Why the Tennessee Titans Simply Don't Have the Pieces to Make the Playoffs
As the Tennessee Titans fight down the stretch for the final AFC playoff spot, the odds are against them over the final weeks of the regular season.
Tennessee has lost three of its past five games by a combined 13 points. The Titans have lost starting quarterback Jake Locker for the season, allow 114 yards per game on the ground and don't exactly have a favorable schedule.
After a summer of spending, the Titans were built to contend in the AFC South. At 5-7, there's no guarantee they'll even eclipse the 6-10 record they closed out last season with.
Ahead, you'll see six reasons why the Titans simply don't have the pieces to make the playoffs.
*All stats via ESPN.com.
Questions at Tight End
Concussions can be tricky, and if Delanie Walker misses a significant amount of time, quarterback Ryan Fitzpatrick will be in trouble.
The veteran quarterback has looked to Walker and second-year wide receiver Kendall Wright to shoulder the load in the passing game, and it was a struggle for reserve tight end Taylor Thompson to get open, much less catch the ball.
Against a Indianapolis Colts defense that ranks No. 17 in the NFL as of Week 13 versus the pass, the tight end duo of Walker and Thompson combined for five targets but just one reception for five yards. Craig Stevens, the other backup tight end and only other feasible pass-catcher, has appeared in 11 games this season, missing the previous two with a concussion as well.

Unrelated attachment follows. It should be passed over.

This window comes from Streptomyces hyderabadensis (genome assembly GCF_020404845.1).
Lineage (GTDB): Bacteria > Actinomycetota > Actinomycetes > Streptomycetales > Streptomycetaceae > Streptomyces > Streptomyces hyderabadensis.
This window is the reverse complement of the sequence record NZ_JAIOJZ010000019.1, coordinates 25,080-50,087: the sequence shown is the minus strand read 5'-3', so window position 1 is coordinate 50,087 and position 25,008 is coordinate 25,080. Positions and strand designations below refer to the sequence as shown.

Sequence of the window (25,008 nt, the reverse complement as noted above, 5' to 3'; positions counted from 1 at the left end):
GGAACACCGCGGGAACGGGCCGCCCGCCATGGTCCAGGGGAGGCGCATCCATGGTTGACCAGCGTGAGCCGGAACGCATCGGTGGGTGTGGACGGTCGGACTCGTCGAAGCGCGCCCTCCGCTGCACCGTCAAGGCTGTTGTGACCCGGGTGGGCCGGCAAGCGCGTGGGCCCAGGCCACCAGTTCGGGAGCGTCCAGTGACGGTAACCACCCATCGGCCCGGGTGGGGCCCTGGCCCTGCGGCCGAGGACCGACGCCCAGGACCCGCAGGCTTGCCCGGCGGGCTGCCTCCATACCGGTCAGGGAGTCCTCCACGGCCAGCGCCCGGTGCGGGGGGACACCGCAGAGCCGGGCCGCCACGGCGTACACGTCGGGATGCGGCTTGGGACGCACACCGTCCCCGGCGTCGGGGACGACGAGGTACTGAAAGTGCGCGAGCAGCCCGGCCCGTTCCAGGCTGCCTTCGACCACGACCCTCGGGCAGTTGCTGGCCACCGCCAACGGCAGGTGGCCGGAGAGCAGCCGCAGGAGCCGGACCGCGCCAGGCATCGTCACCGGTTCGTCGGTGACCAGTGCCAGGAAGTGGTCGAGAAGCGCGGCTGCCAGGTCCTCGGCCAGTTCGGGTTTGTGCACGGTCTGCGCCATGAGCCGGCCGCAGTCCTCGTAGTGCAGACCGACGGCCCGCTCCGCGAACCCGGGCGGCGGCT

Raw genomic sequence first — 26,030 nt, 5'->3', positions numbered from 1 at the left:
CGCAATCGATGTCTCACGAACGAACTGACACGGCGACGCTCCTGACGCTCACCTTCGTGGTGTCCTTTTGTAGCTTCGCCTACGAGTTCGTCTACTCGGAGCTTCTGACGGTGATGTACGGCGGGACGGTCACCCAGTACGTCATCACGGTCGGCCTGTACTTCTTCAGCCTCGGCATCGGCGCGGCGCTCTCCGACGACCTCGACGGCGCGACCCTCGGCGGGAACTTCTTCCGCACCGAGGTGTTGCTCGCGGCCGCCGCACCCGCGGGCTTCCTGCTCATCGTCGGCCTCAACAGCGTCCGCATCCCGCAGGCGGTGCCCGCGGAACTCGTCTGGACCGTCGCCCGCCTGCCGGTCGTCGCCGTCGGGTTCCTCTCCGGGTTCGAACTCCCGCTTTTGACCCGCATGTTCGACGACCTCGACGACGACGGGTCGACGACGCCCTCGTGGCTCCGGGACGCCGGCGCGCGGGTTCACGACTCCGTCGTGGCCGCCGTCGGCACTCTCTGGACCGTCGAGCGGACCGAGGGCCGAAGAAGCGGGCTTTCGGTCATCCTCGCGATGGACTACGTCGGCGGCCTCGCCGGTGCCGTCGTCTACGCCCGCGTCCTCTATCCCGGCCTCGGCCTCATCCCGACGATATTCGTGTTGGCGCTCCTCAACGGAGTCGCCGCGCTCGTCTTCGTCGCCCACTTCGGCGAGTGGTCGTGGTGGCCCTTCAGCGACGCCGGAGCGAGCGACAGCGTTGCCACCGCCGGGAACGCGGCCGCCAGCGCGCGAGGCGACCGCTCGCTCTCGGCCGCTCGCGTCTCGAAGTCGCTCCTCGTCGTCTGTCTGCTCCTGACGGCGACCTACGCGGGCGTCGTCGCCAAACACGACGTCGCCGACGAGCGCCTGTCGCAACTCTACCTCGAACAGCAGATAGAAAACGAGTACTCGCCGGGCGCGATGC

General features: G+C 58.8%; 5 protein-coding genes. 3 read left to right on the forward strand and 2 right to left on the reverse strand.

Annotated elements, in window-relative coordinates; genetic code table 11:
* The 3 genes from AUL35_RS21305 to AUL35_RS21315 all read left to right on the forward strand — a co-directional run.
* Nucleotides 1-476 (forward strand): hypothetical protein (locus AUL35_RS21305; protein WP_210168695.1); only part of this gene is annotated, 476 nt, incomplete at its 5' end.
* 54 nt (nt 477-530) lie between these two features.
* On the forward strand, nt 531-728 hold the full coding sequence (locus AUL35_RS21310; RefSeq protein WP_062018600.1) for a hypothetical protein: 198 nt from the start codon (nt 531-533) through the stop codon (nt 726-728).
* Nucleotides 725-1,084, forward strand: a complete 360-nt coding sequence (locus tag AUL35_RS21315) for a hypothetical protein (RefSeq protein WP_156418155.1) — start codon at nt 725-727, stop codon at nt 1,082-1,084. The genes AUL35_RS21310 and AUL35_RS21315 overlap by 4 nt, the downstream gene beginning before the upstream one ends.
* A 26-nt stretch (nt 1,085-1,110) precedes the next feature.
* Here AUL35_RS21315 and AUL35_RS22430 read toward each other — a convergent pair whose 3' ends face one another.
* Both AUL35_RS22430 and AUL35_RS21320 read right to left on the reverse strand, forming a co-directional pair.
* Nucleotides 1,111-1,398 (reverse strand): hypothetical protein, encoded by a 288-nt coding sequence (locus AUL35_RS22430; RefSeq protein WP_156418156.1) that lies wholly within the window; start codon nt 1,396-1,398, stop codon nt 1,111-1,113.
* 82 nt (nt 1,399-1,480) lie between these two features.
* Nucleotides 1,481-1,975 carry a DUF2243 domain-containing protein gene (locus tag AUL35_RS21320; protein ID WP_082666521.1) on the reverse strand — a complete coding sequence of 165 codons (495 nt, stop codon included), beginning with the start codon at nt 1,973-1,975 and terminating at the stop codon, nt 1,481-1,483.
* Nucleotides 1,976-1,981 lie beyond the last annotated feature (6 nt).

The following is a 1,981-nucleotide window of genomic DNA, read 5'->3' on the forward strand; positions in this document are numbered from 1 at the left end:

Tennessee has matchups against poor pass defenses over the next four weeks, but it will be a test for the offense to get rolling without one of Fitzpatrick's favorite targets, Walker, possibly not in the lineup.
Inability to Stop the Run
Other than a solid outing on opening day against the Pittsburgh Steelers sans Le'Veon Bell and a nice effort against then-winless Jacksonville Jaguars, the Titans have allowed at least 90 yards rushing against every other team this season.
More than just an inability to stop opposing offenses throughout the game, it's the backbreaking drives that simply crush Tennessee.